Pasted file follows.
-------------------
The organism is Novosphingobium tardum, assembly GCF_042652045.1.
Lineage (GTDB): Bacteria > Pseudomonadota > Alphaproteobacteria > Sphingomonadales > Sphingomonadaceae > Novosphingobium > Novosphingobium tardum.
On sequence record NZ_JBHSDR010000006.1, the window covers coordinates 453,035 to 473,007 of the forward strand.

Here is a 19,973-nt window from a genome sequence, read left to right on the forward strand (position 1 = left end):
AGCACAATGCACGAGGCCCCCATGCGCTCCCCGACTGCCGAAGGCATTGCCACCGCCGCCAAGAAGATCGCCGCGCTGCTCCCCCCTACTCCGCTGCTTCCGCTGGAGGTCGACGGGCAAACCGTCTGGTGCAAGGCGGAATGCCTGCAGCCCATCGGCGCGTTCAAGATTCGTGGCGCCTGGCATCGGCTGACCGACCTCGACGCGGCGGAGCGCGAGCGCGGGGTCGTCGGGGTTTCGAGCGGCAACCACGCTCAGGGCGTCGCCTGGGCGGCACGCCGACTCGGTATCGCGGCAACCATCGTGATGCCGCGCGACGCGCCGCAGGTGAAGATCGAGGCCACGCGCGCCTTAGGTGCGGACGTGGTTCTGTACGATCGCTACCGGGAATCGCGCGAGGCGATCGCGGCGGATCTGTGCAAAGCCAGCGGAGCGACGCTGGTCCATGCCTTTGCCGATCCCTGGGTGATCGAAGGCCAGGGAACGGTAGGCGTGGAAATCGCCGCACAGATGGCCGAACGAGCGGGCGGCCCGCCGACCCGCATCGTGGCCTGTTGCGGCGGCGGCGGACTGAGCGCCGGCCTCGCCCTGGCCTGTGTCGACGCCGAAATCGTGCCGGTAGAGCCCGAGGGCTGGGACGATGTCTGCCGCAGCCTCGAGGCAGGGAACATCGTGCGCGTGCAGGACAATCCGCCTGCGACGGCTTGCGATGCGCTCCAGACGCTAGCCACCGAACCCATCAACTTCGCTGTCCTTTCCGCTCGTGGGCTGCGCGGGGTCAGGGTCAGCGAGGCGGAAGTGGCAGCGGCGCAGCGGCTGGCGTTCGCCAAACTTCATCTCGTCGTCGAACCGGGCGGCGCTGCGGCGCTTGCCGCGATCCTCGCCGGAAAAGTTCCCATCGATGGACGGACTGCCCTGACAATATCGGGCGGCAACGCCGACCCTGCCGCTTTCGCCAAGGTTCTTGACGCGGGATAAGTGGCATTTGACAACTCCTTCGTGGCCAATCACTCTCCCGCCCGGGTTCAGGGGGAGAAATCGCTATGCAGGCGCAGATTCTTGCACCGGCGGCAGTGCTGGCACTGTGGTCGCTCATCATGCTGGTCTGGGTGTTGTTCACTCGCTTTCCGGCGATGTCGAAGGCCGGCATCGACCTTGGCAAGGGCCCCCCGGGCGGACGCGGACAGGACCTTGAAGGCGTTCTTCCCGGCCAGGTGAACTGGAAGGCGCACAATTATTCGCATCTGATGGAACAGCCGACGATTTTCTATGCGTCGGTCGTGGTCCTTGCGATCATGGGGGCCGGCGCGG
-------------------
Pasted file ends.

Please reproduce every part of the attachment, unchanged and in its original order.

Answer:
The organism is Novosphingobium tardum, assembly GCF_042652045.1.
Lineage (GTDB): Bacteria > Pseudomonadota > Alphaproteobacteria > Sphingomonadales > Sphingomonadaceae > Novosphingobium > Novosphingobium tardum.
On sequence record NZ_JBHSDR010000006.1, the window covers coordinates 453,035 to 473,007 of the forward strand.

Here is a 19,973-nt window from a genome sequence, read left to right on the forward strand (position 1 = left end):
AGCACAATGCACGAGGCCCCCATGCGCTCCCCGACTGCCGAAGGCATTGCCACCGCCGCCAAGAAGATCGCCGCGCTGCTCCCCCCTACTCCGCTGCTTCCGCTGGAGGTCGACGGGCAAACCGTCTGGTGCAAGGCGGAATGCCTGCAGCCCATCGGCGCGTTCAAGATTCGTGGCGCCTGGCATCGGCTGACCGACCTCGACGCGGCGGAGCGCGAGCGCGGGGTCGTCGGGGTTTCGAGCGGCAACCACGCTCAGGGCGTCGCCTGGGCGGCACGCCGACTCGGTATCGCGGCAACCATCGTGATGCCGCGCGACGCGCCGCAGGTGAAGATCGAGGCCACGCGCGCCTTAGGTGCGGACGTGGTTCTGTACGATCGCTACCGGGAATCGCGCGAGGCGATCGCGGCGGATCTGTGCAAAGCCAGCGGAGCGACGCTGGTCCATGCCTTTGCCGATCCCTGGGTGATCGAAGGCCAGGGAACGGTAGGCGTGGAAATCGCCGCACAGATGGCCGAACGAGCGGGCGGCCCGCCGACCCGCATCGTGGCCTGTTGCGGCGGCGGCGGACTGAGCGCCGGCCTCGCCCTGGCCTGTGTCGACGCCGAAATCGTGCCGGTAGAGCCCGAGGGCTGGGACGATGTCTGCCGCAGCCTCGAGGCAGGGAACATCGTGCGCGTGCAGGACAATCCGCCTGCGACGGCTTGCGATGCGCTCCAGACGCTAGCCACCGAACCCATCAACTTCGCTGTCCTTTCCGCTCGTGGGCTGCGCGGGGTCAGGGTCAGCGAGGCGGAAGTGGCAGCGGCGCAGCGGCTGGCGTTCGCCAAACTTCATCTCGTCGTCGAACCGGGCGGCGCTGCGGCGCTTGCCGCGATCCTCGCCGGAAAAGTTCCCATCGATGGACGGACTGCCCTGACAATATCGGGCGGCAACGCCGACCCTGCCGCTTTCGCCAAGGTTCTTGACGCGGGATAAGTGGCATTTGACAACTCCTTCGTGGCCAATCACTCTCCCGCCCGGGTTCAGGGGGAGAAATCGCTATGCAGGCGCAGATTCTTGCACCGGCGGCAGTGCTGGCACTGTGGTCGCTCATCATGCTGGTCTGGGTGTTGTTCACTCGCTTTCCGGCGATGTCGAAGGCCGGCATCGACCTTGGCAAGGGCCCCCCGGGCGGACGCGGACAGGACCTTGAAGGCGTTCTTCCCGGCCAGGTGAACTGGAAGGCGCACAATTATTCGCATCTGATGGAACAGCCGACGATTTTCTATGCGTCGGTCGTGGTCCTTGCGATCATGGGGGCCGGCGCGG